By: Lesley Fair
When someone mentions the FTC, the EEOC, and the FCRA in the same sentence, it may sound like a ladle of alphabet soup. What’s really being served up is a new joint publication
by the Federal Trade Commission and the Equal Employment Opportunity Commission that talks about how the Fair Credit Reporting Act and the mandate to comply with anti-discrimination laws intersect when employers use background checks in personnel decisions.
The new brochure, Background Checks: What Employers Need to Know, offers nuts-and-bolts guidance from the two agencies when employers consider the background of applicants and employees in hiring, retention, promotion, and reassignment. From the FTC’s perspective, if you run background checks through a company in the business of compiling background info, compliance with the FCRA is key. And as the EEOC reminds employers, any time you use an applicant’s or employee’s background information to make an employment decision — regardless of how you got that information — you must comply with federal laws that protect people from discrimination.
Background Checks: What Employers Need to Know is a to-the-point read with links to free resources to streamline your compliance efforts. Read it online or print the .pdf for your HR staff and others involved in personnel decisions. While you’re there, bookmark the FTC’s Credit Reporting page and special portal for Human Resources professionals.
The FTC and EEOC also have teamed up to issue a new brochure, Background Checks: What Job Applicants and Employees Should Know, for people on the other side of the desk.
Global Information Network, LLC articles are provided for informational purposes only. They are not intended to be comprehensive, and are not a substitute for and should not be construed as legal advice. Global Information Network, LLC does not warrant any statements in the articles. Any statutes or laws cited herein should be read in their entirety. You should direct to your own experienced legal counsel questions involving your organization’s compliance with or interpretation or application of laws or regulations and any additional legal requirements that may apply.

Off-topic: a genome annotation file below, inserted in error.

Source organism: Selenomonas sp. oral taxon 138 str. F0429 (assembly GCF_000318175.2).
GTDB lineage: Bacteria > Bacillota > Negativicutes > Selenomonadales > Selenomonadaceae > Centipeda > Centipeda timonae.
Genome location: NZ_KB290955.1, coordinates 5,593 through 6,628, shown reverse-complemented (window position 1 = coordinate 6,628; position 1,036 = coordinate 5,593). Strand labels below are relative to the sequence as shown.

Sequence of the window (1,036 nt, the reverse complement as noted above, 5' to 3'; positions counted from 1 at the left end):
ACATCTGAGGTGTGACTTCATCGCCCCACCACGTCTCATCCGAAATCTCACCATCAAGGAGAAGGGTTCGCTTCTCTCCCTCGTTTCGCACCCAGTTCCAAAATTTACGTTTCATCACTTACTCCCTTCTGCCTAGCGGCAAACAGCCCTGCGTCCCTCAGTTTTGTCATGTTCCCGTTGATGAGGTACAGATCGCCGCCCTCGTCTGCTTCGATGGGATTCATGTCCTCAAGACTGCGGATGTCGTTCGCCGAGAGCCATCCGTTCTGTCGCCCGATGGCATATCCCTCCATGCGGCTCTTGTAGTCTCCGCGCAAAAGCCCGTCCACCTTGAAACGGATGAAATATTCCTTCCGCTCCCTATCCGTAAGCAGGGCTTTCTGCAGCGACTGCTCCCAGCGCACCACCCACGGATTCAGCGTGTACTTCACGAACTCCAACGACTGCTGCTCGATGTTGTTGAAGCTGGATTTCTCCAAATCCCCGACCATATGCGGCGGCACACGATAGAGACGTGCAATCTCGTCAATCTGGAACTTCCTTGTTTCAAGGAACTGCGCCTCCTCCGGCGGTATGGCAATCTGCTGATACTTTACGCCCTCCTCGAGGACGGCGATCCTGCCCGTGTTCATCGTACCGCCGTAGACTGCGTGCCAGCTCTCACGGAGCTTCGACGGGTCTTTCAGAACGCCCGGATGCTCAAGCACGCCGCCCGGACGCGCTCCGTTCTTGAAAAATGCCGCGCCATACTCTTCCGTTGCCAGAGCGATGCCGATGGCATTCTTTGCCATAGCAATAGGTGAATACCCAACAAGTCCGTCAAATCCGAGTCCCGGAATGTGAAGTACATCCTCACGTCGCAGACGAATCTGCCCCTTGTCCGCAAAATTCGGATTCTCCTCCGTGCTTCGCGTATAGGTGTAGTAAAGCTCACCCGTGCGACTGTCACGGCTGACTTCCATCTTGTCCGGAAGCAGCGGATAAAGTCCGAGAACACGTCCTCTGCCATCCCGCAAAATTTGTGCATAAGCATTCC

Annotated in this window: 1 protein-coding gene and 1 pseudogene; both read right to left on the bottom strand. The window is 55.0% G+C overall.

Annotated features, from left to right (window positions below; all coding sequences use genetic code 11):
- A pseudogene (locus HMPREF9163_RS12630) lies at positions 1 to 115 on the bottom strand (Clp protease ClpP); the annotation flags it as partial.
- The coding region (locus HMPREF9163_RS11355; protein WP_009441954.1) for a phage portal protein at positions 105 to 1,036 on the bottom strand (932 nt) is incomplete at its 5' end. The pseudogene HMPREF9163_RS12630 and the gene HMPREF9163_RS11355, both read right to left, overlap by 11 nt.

Minnesota Expands “Ban the Box” to Private Employers In May, Governor Mark Dayton signed a criminal background check bill offering job candidates with an arrest or conviction more opportunities to be evaluated on their skills and experience when applying for positions with private employers starting January, 2014. The new law requires private employers to wait until a job applicant has been selected for an interview or a conditional offer of employment has been extended before asking the applicant about their criminal record or conducting a criminal background record check. The elimination of the question with a check box asking about criminal background on initial job applications have been commonly referred to as “Ban the Box.” “Ban the Box” has applied to public employers in Minnesota since 2009. Nationally, there are 92 million Americans with either an arrest or conviction on their record. This law offers the vast majority of individuals with a non-violent criminal record a second chance at an opportunity for employment to better their lives. Employers may still exclude applicants if required by law not to consider candidates who have been convicted of a crime, thus, existing laws will continue to protect vulnerable adults and children from people with violent or sexual criminal histories. Additionally, employers may still exclude applicants if a crime is relevant to the position’s job duties. The new law outlines potential penalties for employers found in violation of the law. If the Human Rights Commissioner finds that a violation has occurred, the Commissioner may impose penalties.